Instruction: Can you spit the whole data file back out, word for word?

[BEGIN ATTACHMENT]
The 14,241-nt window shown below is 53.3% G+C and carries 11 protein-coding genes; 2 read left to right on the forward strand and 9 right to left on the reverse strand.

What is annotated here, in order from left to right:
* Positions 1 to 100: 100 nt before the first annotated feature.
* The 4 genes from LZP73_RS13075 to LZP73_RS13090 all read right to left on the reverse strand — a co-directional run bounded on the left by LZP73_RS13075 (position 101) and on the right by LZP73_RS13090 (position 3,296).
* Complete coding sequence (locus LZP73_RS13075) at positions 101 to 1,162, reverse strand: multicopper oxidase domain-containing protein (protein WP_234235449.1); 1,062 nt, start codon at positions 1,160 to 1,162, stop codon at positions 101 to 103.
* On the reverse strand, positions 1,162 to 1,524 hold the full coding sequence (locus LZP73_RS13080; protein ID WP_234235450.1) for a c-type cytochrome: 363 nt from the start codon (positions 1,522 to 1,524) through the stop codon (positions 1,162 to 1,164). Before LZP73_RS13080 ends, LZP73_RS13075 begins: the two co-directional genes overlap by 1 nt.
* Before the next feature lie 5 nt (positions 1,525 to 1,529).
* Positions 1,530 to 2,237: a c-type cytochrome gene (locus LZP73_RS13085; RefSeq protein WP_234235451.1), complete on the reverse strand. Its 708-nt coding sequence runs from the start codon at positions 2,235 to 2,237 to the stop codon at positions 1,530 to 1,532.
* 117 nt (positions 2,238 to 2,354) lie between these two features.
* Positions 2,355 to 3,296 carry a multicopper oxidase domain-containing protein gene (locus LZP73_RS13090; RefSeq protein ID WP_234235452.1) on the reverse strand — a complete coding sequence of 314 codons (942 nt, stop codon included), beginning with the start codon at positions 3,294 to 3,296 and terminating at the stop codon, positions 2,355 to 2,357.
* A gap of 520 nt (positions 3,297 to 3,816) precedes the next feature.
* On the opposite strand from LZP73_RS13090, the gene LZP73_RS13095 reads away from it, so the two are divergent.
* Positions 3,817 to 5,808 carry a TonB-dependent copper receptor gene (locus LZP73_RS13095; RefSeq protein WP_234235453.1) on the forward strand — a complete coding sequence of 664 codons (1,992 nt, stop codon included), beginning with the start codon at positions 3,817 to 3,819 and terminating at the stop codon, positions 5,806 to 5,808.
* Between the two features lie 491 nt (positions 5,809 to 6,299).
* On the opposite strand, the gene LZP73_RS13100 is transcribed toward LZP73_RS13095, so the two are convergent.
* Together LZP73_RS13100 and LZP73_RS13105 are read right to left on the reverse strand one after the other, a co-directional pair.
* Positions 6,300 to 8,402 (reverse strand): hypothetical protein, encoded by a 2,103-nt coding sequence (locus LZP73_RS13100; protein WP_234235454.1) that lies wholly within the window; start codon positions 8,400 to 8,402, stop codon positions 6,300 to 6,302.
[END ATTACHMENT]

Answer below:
The 14,241-nt window shown below is 53.3% G+C and carries 11 protein-coding genes; 2 read left to right on the forward strand and 9 right to left on the reverse strand.

What is annotated here, in order from left to right:
* Positions 1 to 100: 100 nt before the first annotated feature.
* The 4 genes from LZP73_RS13075 to LZP73_RS13090 all read right to left on the reverse strand — a co-directional run bounded on the left by LZP73_RS13075 (position 101) and on the right by LZP73_RS13090 (position 3,296).
* Complete coding sequence (locus LZP73_RS13075) at positions 101 to 1,162, reverse strand: multicopper oxidase domain-containing protein (protein WP_234235449.1); 1,062 nt, start codon at positions 1,160 to 1,162, stop codon at positions 101 to 103.
* On the reverse strand, positions 1,162 to 1,524 hold the full coding sequence (locus LZP73_RS13080; protein ID WP_234235450.1) for a c-type cytochrome: 363 nt from the start codon (positions 1,522 to 1,524) through the stop codon (positions 1,162 to 1,164). Before LZP73_RS13080 ends, LZP73_RS13075 begins: the two co-directional genes overlap by 1 nt.
* Before the next feature lie 5 nt (positions 1,525 to 1,529).
* Positions 1,530 to 2,237: a c-type cytochrome gene (locus LZP73_RS13085; RefSeq protein WP_234235451.1), complete on the reverse strand. Its 708-nt coding sequence runs from the start codon at positions 2,235 to 2,237 to the stop codon at positions 1,530 to 1,532.
* 117 nt (positions 2,238 to 2,354) lie between these two features.
* Positions 2,355 to 3,296 carry a multicopper oxidase domain-containing protein gene (locus LZP73_RS13090; RefSeq protein ID WP_234235452.1) on the reverse strand — a complete coding sequence of 314 codons (942 nt, stop codon included), beginning with the start codon at positions 3,294 to 3,296 and terminating at the stop codon, positions 2,355 to 2,357.
* A gap of 520 nt (positions 3,297 to 3,816) precedes the next feature.
* On the opposite strand from LZP73_RS13090, the gene LZP73_RS13095 reads away from it, so the two are divergent.
* Positions 3,817 to 5,808 carry a TonB-dependent copper receptor gene (locus LZP73_RS13095; RefSeq protein WP_234235453.1) on the forward strand — a complete coding sequence of 664 codons (1,992 nt, stop codon included), beginning with the start codon at positions 3,817 to 3,819 and terminating at the stop codon, positions 5,806 to 5,808.
* Between the two features lie 491 nt (positions 5,809 to 6,299).
* On the opposite strand, the gene LZP73_RS13100 is transcribed toward LZP73_RS13095, so the two are convergent.
* Together LZP73_RS13100 and LZP73_RS13105 are read right to left on the reverse strand one after the other, a co-directional pair.
* Positions 6,300 to 8,402 (reverse strand): hypothetical protein, encoded by a 2,103-nt coding sequence (locus LZP73_RS13100; protein WP_234235454.1) that lies wholly within the window; start codon positions 8,400 to 8,402, stop codon positions 6,300 to 6,302.